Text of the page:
What the heck is cladistics?

 Adapted from (UC Berkeley Museum of Paleontology) http://www.ucmp.berkeley.edu/clad/clad4.html
See the excellent treatment of cladistics at this UCMP website
Phylogenetics = inferred reconstruction of evolutionary history

A. 3 methods of reconstructing phylogenies:

1. Phenetics (numerical taxonomy)

2. Evolutionary taxonomy

3. Cladistics - used to determine relative timing of divergences. The hierarchy, or ranking, of groups derives logically from their genealogical position. For example, birds and crocodiles derive from a common reptilian stem ancestor and are considered by cladists to be sister groups of equal rank in the taxon Archosauromorpha. Note that cladists do not follow the usual classification of ranking birds (Aves) as a class separate from the class of reptiles (Reptilia). Easiest and most commonly used technique today.

B. 2 major goals of constructing phylogenetic relationships:

1. Clarify evolution of a group

2. Aid in the classification of the group

C. Assumptions in cladistics:

1. Group of organisms to be studied is related by descent from a common ancestor

2. Descent follows a bifurcating pattern (ancestral form splits into 2 sister taxa, ancestor goes extinct). This is controversial. Many biologists hold that multiple new lineages can arise from a single originating population.

3. Change in characteristics occurs in lineages over time

D. How to construct a cladogram:

1. Choose taxa (organisms must be "clades" = ancestor + inferred descendants)

2. Determine characters (this step is important and often the most difficult. Are similarities derived homologies or the result of convergent evolution?)

3. Determine polarity (characteristics must be defined as either ancestral ("plesiomorphic") or derived ("apomorphic").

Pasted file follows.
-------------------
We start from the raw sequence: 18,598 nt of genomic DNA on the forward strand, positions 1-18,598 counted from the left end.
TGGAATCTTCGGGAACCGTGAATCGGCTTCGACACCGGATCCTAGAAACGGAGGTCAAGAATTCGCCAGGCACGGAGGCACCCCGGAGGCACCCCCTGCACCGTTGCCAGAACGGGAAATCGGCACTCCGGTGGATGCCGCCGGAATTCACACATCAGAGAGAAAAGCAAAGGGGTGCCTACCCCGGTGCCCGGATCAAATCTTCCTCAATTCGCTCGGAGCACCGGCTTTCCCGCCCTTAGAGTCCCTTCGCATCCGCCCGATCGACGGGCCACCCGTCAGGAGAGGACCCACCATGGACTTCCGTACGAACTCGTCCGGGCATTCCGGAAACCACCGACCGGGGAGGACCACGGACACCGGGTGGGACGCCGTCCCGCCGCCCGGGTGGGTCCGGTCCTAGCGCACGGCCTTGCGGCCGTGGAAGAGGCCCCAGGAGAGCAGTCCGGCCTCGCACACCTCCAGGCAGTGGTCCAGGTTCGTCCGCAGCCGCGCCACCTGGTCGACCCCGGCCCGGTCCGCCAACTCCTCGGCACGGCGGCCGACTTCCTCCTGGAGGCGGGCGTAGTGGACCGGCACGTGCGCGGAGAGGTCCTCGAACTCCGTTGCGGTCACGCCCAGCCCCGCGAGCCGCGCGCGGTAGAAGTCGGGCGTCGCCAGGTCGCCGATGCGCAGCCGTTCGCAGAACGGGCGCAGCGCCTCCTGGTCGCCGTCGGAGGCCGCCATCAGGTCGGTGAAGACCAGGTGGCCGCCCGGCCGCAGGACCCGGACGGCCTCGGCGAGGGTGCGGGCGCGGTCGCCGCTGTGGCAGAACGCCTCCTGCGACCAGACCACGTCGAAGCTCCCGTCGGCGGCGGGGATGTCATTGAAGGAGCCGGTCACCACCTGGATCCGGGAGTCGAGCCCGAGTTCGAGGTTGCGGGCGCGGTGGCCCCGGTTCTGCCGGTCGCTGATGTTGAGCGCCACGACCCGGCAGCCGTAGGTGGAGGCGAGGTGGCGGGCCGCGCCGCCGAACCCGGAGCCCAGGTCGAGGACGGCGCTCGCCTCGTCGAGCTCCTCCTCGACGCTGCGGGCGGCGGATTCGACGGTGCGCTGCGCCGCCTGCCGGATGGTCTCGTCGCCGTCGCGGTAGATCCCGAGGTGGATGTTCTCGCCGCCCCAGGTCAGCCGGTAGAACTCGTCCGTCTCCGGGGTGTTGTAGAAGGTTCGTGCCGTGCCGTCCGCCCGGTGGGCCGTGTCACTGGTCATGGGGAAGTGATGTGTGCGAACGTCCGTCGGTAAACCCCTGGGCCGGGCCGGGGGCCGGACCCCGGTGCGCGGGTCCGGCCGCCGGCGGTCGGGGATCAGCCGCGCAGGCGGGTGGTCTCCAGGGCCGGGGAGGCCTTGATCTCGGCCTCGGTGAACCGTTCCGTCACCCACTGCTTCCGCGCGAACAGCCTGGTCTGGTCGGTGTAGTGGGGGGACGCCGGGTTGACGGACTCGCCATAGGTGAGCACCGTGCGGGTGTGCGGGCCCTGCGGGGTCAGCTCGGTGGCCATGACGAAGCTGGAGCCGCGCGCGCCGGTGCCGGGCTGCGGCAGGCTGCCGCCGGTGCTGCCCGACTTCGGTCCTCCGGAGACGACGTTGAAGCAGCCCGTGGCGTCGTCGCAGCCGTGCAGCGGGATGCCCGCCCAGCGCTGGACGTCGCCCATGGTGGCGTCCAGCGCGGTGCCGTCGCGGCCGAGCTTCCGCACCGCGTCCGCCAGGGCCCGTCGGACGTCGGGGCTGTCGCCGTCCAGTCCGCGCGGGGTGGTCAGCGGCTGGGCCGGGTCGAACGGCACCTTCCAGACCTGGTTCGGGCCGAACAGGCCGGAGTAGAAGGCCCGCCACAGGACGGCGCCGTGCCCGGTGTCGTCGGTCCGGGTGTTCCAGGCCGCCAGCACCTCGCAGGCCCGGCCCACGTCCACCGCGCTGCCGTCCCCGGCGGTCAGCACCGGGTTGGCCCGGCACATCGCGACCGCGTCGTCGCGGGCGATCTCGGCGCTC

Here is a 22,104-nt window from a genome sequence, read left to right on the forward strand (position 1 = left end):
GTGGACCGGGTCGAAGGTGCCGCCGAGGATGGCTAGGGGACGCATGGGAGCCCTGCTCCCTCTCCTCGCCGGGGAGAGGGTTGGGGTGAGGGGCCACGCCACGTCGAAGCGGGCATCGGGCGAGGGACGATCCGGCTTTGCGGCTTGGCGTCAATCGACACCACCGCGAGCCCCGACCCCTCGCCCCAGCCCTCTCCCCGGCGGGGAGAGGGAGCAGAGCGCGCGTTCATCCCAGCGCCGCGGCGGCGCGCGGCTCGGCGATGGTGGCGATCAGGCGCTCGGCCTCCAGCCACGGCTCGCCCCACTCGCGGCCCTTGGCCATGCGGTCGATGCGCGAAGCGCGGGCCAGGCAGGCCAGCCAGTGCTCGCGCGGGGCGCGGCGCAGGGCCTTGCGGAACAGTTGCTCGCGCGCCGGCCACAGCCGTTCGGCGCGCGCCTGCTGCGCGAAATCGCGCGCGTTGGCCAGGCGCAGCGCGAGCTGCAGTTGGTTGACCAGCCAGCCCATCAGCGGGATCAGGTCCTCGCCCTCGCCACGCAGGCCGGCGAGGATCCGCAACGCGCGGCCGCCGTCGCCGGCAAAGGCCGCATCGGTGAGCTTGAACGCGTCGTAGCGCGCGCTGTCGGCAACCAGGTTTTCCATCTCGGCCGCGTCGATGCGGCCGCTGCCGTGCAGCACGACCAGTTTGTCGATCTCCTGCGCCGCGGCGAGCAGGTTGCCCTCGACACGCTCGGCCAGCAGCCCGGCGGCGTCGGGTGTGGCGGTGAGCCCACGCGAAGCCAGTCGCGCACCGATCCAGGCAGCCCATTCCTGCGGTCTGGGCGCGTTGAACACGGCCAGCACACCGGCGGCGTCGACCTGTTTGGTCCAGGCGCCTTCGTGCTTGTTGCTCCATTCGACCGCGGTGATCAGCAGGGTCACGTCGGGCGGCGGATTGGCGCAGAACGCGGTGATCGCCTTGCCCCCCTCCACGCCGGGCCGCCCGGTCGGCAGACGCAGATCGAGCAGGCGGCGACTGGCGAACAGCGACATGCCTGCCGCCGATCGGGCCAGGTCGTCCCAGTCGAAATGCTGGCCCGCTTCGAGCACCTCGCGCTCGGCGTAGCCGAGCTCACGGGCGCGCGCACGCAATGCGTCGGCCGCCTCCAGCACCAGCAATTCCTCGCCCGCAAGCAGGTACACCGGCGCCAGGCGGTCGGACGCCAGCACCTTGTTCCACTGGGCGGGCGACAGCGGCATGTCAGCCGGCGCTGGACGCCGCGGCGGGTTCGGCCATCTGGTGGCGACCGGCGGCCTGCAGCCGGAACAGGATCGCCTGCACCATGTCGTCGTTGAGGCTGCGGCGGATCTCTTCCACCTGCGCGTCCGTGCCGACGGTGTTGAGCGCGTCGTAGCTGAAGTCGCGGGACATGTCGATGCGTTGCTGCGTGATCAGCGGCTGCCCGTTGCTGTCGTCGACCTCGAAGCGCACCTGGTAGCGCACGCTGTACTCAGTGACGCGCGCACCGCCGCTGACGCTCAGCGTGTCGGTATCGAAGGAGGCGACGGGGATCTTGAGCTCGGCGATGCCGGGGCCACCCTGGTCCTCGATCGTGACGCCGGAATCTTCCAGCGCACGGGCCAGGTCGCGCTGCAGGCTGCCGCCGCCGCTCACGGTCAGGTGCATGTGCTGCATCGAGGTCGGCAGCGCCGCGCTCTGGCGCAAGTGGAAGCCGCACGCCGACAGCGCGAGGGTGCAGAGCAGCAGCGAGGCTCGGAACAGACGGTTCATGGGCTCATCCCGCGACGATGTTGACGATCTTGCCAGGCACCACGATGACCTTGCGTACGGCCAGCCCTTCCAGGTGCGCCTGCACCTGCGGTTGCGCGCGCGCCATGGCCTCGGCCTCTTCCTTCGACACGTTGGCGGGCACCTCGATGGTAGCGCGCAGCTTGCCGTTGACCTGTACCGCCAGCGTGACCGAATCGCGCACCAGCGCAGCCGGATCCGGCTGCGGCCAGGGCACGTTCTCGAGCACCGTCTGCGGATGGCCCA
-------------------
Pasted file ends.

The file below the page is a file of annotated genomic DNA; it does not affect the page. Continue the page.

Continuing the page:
4. Group by shared derived characters (called synapomorphies), homologies that have evolved after a branch diverged. Use nested sets called Venn diagrams)

5. Build cladogram. This is NOT an evolutionary tree showing which organism is descended from whom. Follow these rules: 1) All taxa go on the endpoints of the cladogram, never at nodes. 2) All nodes must have a list of synapomorphies which are common to all taxa above the node (unless character is later modified). 3) All synapomorphies appear on the cladogram only once unless the character state was derived separately by evolutionary parallelism. For example, anteater-like features have appeared in different lines of mammals that were descended from non-anteater mammalian groups.


VIDEO."The case of the Flying Dinosaur" (NOVA). About $20. Attempts to answer the question about the ancestry of modern birds. covers cladistics nicely, but briefly.

Golden Guide: Dinosaurs. A very portable, usable treatment of the anatomy and evolution of dinosaurs. Uses a cladistic approach. Great diagrams. About $5.00.

1. Daniel R. Brooks and Deborah A. McLenna (1991). Phylogeny, Ecology and Behavior. University of Chicago Press. Chicago, USA 434 pgs.

2. Niles Eldridge and Joel Cracraft. (1980). Phylogenetic Patterns and the Evolutionary Process. Columbia University Press, New York, USA, 348 pgs.

3. Paul H. Harvey and Mark D. Pagel (1991). The Comparative Method in Evolutionary Biology. Oxford University Press, Oxford & New York, 239 pgs.

4. Wayne P. Maddison and David R Maddison. (1992). MacClade: Analysis of phylogeny and character evolution. Version 3.0. Sinauer Associates, Sunderland, MA, USA.

5. D.L. Swofford (1991). Phylogenetic Analysis Using Parsimony (PAUP), version 3.0s. Illinois Natural History Survey. Champaign, Illinois, USA

6. E.O. Wiley, D. Seigel-Causey, D.R Brooks, & V.A Funk. (1991). The Complete Cladist: a primer of phylogenetic procedure. U. of Kansas Museum of Natural History, Spec Pub #19.

cladintro for NABT final w/text John Banister-Marx
Wright Center for Innovative Science Education, Tufts University Medford, MA
NABT Reno 1998